Our Thanksgiving Movie Tradition

Thanksgiving is not my favorite holiday and, to the horror of most, I don’t care for the food. The dinner begins and I’m already casting an eye towards the exit. Four years ago, after our meal wrapped up early at my in-laws’ Niskayuna home, Robbie, Joey and I figured we had time for a movie. Thus began a new annual ritual.

Nate wouldn’t go with us. He was still boycotting movies since Borat in 2006. (I got his last movie wrong when I first touched on this subject in “Going with the Flow”). Maybe it was the naked male wrestling, I don’t know. Or the terrorizing bear. We missed him, for sure, but the three of us got to see Beowulf and, in 2008, Role Models. By ’09, Nate was raring to return to the theater, the world of 3D an irresistible draw. (Ironically, we saw Beowulf in 3D).

Our movies took a decidedly juvenile turn. In exchange for having Nate with us, we had to see A Christmas Carol. This year, to the chagrin of us all, Nate wanted to watch Tangled. With a collective groan, we headed to the Bow Tie Cinema in downtown Schenectady.

Nate’s hyperlexic/autistic devotion to routine and obsession, inexplicably coupled with sudden abrupt shifts of focus is tough to figure. The transition is usually sparked by something, but getting that something out of Nate is still difficult. It might take us years to learn why he stopped going to the movies frequently. He loved going to the theater and then didn’t. I’ll let you know when I find out.

Tangled was fine, for what it was. When Rapunzel (Mandy Moore) sang her first song, I looked at Rob in shock: “I didn’t know it was a musical!” It had its moments, but none sweeter than turning to Nate during the key love song, a ripoff of Aladdin’s “A Whole New World.” Nate was humming along, trying to figure out the rhyme scheme so he could sing. “Hmmm hmmmm hmmm lifted, hmmm hmmm hmm shifted.” That beautiful innocence of his got to me, as it always does.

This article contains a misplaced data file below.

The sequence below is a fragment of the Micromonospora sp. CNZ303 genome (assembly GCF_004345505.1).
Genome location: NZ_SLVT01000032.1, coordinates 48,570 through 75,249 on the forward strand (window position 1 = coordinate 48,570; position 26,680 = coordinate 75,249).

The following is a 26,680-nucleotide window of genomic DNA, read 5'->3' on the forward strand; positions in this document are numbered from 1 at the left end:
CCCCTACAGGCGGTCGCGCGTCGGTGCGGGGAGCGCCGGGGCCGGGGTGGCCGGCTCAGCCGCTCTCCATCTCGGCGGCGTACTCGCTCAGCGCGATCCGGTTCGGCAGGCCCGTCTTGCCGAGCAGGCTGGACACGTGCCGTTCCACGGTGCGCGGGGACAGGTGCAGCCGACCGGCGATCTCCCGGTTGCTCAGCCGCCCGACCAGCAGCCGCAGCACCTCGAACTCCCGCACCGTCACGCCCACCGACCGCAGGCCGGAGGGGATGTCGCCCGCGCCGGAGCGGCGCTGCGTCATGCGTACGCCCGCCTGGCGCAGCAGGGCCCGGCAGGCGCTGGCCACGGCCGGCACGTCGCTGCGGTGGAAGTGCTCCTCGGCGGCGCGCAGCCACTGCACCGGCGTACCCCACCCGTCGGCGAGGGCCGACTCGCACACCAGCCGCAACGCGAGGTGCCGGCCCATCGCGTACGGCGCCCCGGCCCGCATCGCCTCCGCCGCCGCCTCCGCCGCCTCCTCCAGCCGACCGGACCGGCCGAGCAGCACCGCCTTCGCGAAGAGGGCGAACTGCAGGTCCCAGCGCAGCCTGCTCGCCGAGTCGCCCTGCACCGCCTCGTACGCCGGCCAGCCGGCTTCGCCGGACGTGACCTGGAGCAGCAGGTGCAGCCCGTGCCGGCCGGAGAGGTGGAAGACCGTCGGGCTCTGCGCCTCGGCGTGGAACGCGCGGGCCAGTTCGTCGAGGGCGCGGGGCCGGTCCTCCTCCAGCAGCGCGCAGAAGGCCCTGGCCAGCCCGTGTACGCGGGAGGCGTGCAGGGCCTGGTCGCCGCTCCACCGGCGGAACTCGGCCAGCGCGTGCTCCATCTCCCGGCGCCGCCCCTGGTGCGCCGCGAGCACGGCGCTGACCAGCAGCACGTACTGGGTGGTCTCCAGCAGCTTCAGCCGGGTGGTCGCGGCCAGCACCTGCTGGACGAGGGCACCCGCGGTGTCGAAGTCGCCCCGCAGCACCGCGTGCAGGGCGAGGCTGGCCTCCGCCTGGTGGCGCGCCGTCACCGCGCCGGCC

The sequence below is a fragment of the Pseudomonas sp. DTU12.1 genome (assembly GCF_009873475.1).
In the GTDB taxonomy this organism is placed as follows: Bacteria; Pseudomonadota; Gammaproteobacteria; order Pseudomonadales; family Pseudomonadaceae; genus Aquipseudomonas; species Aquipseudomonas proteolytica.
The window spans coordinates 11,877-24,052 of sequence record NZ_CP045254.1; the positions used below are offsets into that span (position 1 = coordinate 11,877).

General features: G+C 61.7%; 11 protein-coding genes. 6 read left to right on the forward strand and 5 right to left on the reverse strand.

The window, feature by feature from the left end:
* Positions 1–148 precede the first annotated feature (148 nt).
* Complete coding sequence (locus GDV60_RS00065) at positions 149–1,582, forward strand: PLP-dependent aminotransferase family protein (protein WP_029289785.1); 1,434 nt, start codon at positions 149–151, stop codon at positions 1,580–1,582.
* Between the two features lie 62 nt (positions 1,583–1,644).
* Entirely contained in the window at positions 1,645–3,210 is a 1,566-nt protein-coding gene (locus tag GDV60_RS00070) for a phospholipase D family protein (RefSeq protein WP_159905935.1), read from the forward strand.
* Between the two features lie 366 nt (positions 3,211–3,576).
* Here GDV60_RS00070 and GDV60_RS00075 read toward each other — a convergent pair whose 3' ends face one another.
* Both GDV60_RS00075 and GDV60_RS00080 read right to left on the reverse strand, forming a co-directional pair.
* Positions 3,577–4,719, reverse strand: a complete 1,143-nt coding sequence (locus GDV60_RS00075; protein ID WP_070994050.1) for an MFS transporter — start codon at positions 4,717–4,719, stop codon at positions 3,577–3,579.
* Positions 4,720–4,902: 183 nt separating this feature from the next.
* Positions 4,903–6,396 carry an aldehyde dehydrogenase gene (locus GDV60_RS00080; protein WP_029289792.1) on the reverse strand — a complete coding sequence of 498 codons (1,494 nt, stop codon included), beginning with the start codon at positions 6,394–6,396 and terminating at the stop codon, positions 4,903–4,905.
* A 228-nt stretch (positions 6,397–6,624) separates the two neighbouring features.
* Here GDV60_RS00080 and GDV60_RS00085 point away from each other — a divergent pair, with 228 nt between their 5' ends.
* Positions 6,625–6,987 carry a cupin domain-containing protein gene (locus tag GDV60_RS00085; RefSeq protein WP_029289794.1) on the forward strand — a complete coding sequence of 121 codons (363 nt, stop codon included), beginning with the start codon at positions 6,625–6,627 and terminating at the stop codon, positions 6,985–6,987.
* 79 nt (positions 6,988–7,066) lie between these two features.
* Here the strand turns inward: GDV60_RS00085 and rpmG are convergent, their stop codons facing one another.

I had to make sure, though, that nobody thought I was tearing up because of the movie.

Advertisements

About Jeff Katz

Jeff Katz is Mayor of Cooperstown, the “Birthplace of Baseball” and home to the National Baseball Hall of Fame and Museum. His latest book, Split Season:1981 - Fernandomania, the Bronx Zoo, and the Strike that Saved Baseball, (Thomas Dunne Books, 2015), received national attention, with coverage appearing in The New York Times, Chicago Tribune, Sporting News and NPR’s Only a Game, among others. Katz appeared on ESPN’s Olbermann and The Sporting Life with Jeremy Schaap and MLB Network’s MLB Now, with Brian Kenny. Split Season: 1981 was a finalist for the 2016 Casey Award for Best Baseball Book of the Year.
This entry was posted in Uncategorized and tagged , , , , , , . Bookmark the permalink.

Leave a Reply

Fill in your details below or click an icon to log in:

WordPress.com Logo

You are commenting using your WordPress.com account. Log Out / Change )

Twitter picture

You are commenting using your Twitter account. Log Out / Change )

Facebook photo

You are commenting using your Facebook account. Log Out / Change )

Google+ photo

You are commenting using your Google+ account. Log Out / Change )

Connecting to %s